If you're a carer, try to make sure the person you care for eats and drinks well. Eating a limited diet or not getting enough food can lead to malnutrition.
Malnutrition can be caused by:
- some diseases, such as cancer
- some medicines, if they interfere with your body's ability to take in nutrients
- problems with false teeth (dentures) making eating difficult
- problems with swallowing and chewing
- lack of appetite
- loss of smell or taste
If the person you care for is not getting enough nutrients, their medical treatment may not work as well.
Try to encourage good nutrition and hydration, and make mealtimes enjoyable for the person you care for.
Base their meals and snacks on foods that are high in energy and protein. These include:
- oily fish (such as salmon and mackerel)
- full-fat dairy, such as yoghurt or cheese
Try to get them to have small meals and snacks every 2 to 3 hours. Warm milky drinks can also help to bump up nutrients and calories.
Drinking enough fluids
It's important that the person you care for drinks water and other fluids throughout the day. But if their appetite is poor, avoid too many drinks just before meals.
Plan your meals
Try to include their favourite foods in a weekly meal plan.
Make mealtimes a fun and social occasion by sitting down at the table and eating together.
Specific nutritional needs
Be aware of any difficulties the person you care for may have that affects what they can eat. For example, they may have food allergies or diabetes. Speak to a GP if you're not sure what their nutritional needs are.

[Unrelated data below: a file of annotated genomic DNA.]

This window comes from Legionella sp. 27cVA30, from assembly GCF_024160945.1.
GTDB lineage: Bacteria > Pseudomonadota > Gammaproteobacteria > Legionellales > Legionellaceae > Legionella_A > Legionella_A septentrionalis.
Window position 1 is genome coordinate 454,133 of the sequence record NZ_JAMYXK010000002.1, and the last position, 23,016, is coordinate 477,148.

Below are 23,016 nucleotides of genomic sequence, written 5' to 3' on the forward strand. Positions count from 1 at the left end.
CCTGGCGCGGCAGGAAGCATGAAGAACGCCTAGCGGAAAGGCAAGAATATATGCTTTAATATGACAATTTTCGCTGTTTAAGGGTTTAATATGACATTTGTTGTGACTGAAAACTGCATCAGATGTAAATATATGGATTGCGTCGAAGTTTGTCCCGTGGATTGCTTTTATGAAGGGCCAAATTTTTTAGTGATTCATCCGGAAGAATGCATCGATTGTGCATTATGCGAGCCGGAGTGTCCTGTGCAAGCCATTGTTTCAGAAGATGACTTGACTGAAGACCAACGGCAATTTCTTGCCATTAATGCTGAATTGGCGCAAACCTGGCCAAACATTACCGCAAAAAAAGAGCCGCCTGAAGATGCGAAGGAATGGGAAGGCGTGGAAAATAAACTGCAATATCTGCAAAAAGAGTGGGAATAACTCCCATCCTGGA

Eating and drinking aids
If the person you care for struggles with cups or cutlery, there is specialist equipment that can help, such as no-spill cups or easy-to-handle knives and forks. Mention this difficulty at the community care assessment to see if any help is available from social services.
Help for swallowing difficulties
If the person you care for has difficulty swallowing food, contact a GP.
You might be referred to a specialist for help, which may include nutritional supplements or alternative feeding methods, such as a nasogastric tube (a tube that goes down the nose into the stomach) or percutaneous endoscopic gastrostomy (PEG) – where a feeding tube is surgically implanted into the stomach.
'Meals on wheels'
If you cannot shop for, prepare or cook a meal, then the council may be able to help you by delivering ready meals to you at home. These are commonly known as "meals on wheels", but councils often refer to "meals at home" services.
You can also pay a private company to supply your meals.
Usually, a meals on wheels service will provide a hot meal with pudding. Some councils provide frozen meals that can be heated in a microwave or oven, giving you more control over when you eat.
There is usually a charge for meals on wheels, and the service is typically only offered after the council has assessed whether you need it.
The council will give you a "service agreement" with details of when you will receive meals and how much they will cost, and contact details for the person managing the meals on wheels service.
Such services generally cater for all types of meal, including:
- soft and puréed meals
- meals for people with diabetes
- low-fat meals
- gluten-free meals
- kosher or halal meals